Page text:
The RSS is now suspected of connections to terrorism. Some of the current suspects belong to a heretofore-unknown group called the Abhinav Bharat, which is not officially linked to the RSS but espouses an identical Hindutva ideology. And the Anti-Terrorism Squad claims to have established links between the suspects and official RSS outfits. "You actually have for the first time evidence linking all kinds of front organizations of the [RSS family]," says political analyst Praful Bidwai. Since the '90s there have been several incidents of "accidental explosions at bomb-making operations run by [Hindu] fanatics," Bidwai says. "But this is the first time … the RSS has been linked to a conspiracy."
You might assume that such ties, unless repudiated, would hurt the RSS's popularity and the BJP's electoral chances in India, which is the world's largest democracy and a secular one at that. Unfortunately, that's not how things have transpired in the past. In fact, some of the BJP's prior electoral victories followed bouts of incendiary anti-Muslim hatred and actual violence. Vajpayee was first elected prime minister following the Babri Mosque riots, for example, and the mayhem in Gujarat in 2002 helped Modi win a thumping victory in that state, even though—or because—he was blamed for delaying police action to protect Muslims. Now, by casting the government's terror investigation as an anti-Hindu conspiracy, the BJP hopes to repeat this formula today and unite the faithful. "The various wings of the [RSS]—and it's a vast organization—will rally together," says Rangarajan.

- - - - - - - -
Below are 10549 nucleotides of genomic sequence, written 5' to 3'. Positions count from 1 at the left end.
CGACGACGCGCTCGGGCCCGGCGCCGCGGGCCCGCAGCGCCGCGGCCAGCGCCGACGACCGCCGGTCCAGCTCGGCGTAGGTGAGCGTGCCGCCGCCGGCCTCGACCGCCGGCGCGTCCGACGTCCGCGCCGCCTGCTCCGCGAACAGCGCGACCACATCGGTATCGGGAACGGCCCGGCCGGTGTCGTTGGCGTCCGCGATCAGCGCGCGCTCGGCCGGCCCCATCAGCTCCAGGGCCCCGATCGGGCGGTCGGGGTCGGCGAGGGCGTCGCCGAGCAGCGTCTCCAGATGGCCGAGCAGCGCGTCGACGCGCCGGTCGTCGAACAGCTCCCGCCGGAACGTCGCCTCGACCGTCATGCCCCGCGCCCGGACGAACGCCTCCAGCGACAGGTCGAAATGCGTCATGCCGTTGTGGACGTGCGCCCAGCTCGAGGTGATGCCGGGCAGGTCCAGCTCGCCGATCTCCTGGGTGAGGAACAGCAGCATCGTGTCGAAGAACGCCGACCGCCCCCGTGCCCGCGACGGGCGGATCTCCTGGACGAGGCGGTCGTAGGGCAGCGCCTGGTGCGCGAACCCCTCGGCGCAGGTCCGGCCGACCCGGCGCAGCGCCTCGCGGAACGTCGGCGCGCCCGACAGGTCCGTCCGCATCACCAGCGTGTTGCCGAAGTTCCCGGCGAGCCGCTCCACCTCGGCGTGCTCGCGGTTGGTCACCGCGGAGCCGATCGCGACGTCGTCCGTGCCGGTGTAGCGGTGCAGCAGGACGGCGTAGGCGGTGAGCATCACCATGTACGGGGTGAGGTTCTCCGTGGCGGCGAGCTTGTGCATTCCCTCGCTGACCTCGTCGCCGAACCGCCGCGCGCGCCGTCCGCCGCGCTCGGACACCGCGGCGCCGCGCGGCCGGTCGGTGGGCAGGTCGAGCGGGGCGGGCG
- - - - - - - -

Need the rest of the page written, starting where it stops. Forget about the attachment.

If the electorate follows suit, it could lead to another big victory for the BJP—but a big step backward for India as a whole.